Sunday, June 30, 2013


This is an optional specification on CURSOR declaration.The significance  can be understood by considering what happens in its absence.
Suppose we need to process some large table, one row at a time by means of a cursor and update a few of the as we go. It is often desirable to divide the work up into batches and to make the processing of each batch into a separate transaction (by  issuing a separate commit at the end of each one); thus, e.g. a table of one million rows might be processed by a sequence of 10,000 transactions, each one dealing with just 100 rows. This way , for e.g. if it becomes necessary to roll a given transaction back, then at most 100 updates will have to be undone, instead of potentially as many as a million.

The problem with this approach ,however  is that every time we issue a commit, we implicitly close the cursor, thereby losing our position within the table. The first thing each transaction has to do, therefore is to execute some re-positioning code in order to get back to the row that is due to be processed next. And that re-positioning code can often be quite complex, especially if the processing sequence is determined by a combination of several columns.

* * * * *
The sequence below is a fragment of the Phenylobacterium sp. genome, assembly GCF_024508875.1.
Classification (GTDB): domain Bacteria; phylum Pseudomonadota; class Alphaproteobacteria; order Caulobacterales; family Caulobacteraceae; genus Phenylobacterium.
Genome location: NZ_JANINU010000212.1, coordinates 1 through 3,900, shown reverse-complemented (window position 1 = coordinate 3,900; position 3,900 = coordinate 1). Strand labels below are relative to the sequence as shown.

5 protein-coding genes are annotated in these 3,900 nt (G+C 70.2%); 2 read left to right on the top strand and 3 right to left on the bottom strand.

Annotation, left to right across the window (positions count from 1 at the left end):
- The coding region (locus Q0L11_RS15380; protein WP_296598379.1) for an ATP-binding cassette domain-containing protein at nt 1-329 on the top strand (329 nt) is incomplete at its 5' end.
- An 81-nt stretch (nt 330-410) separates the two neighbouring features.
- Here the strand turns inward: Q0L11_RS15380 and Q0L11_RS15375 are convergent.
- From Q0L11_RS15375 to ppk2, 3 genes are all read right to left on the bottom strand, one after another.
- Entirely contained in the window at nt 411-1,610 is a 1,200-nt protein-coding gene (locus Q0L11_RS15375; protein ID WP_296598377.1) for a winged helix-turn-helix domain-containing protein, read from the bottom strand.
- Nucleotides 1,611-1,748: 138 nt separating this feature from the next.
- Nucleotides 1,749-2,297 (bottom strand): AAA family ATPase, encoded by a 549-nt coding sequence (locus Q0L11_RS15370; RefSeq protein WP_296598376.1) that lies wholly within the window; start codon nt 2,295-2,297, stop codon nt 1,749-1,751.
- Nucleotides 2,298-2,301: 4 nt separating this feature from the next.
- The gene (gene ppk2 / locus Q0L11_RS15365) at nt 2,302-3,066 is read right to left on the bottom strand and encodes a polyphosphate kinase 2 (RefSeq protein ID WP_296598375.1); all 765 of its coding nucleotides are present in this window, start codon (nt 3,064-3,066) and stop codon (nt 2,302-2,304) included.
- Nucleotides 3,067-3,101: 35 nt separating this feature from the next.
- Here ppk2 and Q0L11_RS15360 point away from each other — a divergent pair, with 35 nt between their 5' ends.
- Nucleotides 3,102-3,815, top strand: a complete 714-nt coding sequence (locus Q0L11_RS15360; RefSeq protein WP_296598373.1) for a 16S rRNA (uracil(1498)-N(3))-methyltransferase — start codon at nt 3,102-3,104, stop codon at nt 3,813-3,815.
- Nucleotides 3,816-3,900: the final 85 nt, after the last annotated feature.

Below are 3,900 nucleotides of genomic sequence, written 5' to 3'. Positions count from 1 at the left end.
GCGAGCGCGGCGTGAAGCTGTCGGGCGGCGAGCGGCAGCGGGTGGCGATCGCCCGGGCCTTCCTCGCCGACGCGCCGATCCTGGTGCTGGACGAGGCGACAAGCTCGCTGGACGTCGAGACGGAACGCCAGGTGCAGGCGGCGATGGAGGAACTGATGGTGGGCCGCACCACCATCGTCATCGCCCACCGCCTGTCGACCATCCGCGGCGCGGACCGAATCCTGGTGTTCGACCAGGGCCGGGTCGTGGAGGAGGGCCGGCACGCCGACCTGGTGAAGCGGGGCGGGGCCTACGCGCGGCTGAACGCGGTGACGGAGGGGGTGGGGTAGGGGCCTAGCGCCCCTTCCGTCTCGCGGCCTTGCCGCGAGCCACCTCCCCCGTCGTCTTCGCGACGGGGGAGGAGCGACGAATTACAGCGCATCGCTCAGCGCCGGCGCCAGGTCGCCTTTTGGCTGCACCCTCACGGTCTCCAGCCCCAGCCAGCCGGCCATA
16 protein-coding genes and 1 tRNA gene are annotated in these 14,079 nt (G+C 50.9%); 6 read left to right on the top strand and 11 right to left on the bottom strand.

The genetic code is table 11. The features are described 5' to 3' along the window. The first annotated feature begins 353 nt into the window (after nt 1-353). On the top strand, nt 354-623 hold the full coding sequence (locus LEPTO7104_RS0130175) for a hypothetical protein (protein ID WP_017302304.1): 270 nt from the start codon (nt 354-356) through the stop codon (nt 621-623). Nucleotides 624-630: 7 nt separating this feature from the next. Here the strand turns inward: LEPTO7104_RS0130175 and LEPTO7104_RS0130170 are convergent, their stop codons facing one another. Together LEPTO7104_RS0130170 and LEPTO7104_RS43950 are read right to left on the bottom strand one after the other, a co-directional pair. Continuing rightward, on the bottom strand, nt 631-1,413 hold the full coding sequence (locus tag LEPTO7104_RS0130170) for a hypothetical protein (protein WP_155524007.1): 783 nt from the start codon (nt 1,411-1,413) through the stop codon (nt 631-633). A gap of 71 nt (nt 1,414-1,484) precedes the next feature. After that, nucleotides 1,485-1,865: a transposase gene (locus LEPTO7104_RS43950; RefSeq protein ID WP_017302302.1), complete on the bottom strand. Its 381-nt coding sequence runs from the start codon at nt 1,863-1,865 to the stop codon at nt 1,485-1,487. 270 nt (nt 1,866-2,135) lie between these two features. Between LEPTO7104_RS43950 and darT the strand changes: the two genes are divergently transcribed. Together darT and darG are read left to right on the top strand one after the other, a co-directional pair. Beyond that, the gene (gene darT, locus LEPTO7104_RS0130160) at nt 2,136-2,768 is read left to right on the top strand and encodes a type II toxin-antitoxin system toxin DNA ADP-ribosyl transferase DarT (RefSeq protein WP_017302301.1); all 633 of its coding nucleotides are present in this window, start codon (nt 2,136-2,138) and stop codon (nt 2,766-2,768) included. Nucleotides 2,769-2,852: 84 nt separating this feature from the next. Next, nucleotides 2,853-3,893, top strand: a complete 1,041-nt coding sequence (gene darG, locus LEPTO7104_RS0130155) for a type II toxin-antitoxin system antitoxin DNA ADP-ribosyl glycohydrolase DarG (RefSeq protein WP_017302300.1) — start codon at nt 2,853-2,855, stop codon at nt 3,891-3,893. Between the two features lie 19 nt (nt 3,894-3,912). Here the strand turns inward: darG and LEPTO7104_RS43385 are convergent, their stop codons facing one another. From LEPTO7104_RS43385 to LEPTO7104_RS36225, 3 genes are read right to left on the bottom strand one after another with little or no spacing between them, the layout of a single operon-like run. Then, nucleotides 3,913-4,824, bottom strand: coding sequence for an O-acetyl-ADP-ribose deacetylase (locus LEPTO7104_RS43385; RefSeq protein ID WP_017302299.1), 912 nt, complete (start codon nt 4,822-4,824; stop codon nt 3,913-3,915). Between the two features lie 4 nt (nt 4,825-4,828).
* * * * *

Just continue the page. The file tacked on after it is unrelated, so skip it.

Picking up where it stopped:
If the cursor declaration specifies with hold, however, commit does not close the cursor, instead, leaves it open, positioned such that the next FETCH will move it to the next row in sequence. The possibly complex code for repositioning is thus no longer required.

However it is important to note that the first operation on the cursor following the commit must be fetch. Update and delete current are illegal.